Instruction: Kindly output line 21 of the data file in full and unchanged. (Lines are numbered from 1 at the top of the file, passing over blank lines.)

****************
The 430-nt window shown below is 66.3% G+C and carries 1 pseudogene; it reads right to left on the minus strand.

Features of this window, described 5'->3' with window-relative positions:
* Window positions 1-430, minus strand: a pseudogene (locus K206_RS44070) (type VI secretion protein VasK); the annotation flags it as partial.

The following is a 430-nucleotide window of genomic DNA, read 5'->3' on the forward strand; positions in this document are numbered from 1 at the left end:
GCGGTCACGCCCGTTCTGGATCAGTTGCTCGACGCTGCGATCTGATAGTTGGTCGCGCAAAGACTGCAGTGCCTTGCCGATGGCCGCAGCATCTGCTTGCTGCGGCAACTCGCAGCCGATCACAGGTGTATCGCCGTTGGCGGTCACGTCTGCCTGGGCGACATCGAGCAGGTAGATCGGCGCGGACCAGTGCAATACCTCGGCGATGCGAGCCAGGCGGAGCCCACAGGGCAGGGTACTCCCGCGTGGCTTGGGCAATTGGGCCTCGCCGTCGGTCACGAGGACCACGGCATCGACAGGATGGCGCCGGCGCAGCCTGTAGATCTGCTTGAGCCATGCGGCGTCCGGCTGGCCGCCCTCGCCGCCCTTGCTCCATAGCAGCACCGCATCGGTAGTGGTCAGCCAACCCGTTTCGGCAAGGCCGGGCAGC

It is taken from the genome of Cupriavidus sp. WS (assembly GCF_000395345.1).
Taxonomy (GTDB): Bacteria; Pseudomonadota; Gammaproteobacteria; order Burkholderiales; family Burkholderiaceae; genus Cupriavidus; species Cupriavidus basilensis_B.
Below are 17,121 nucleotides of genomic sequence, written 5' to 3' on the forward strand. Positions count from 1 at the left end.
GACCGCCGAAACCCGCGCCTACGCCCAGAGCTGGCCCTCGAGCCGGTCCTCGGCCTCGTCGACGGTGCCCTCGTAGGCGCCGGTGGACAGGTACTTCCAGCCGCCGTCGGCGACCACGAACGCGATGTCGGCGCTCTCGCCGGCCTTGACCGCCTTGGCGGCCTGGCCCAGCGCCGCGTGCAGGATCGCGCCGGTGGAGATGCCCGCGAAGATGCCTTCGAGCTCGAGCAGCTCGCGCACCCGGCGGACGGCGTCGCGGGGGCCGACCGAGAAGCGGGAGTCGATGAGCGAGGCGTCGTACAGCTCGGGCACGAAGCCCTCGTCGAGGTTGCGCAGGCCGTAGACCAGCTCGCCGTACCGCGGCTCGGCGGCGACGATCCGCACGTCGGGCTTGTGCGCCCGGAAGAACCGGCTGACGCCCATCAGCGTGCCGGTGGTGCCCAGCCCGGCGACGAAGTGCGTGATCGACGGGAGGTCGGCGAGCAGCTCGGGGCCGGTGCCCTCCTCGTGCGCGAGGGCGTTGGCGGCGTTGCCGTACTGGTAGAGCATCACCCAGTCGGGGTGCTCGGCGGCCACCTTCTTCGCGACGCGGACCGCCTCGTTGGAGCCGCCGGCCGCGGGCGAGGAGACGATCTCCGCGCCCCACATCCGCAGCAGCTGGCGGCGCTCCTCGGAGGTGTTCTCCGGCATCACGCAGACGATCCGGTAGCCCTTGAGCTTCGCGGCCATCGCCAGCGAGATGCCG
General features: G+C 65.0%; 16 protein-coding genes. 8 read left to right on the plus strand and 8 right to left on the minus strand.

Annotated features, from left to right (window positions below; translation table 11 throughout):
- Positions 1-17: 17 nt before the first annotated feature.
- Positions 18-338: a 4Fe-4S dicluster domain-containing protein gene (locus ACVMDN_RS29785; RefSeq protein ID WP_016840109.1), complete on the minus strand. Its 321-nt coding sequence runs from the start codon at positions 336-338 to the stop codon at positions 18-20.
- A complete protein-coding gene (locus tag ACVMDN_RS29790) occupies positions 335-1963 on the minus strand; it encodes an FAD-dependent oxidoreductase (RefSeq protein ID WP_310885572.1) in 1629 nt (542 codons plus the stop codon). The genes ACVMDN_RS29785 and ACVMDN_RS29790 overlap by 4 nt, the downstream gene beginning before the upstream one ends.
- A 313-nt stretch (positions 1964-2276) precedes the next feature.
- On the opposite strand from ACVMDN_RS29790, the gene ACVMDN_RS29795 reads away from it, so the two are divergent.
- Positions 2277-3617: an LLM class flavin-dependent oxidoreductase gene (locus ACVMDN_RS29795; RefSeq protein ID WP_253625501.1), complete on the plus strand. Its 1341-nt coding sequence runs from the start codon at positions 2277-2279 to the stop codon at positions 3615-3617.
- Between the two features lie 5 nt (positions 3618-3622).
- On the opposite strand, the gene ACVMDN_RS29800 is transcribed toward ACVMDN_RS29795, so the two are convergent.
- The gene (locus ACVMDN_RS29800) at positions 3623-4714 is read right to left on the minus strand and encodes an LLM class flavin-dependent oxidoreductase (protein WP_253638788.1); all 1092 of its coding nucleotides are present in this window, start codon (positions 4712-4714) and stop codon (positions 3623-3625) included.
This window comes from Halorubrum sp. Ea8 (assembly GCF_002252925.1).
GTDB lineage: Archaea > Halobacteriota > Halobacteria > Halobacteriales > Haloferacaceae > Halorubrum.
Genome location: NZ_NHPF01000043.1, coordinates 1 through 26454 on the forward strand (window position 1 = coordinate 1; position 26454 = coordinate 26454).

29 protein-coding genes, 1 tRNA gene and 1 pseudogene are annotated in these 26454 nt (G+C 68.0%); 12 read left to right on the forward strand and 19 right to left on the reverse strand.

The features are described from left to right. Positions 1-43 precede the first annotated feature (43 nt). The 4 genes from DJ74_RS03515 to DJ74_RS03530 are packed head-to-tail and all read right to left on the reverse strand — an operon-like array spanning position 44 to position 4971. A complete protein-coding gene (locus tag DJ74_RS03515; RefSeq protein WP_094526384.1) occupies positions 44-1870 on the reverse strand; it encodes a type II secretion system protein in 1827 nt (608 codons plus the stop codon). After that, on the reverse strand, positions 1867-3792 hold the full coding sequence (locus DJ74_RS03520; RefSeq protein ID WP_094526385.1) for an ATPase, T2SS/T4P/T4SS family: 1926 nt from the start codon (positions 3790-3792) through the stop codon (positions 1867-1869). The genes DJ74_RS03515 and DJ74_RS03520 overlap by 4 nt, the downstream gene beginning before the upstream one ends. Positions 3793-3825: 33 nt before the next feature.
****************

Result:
This window comes from Halorubrum sp. Ea8 (assembly GCF_002252925.1).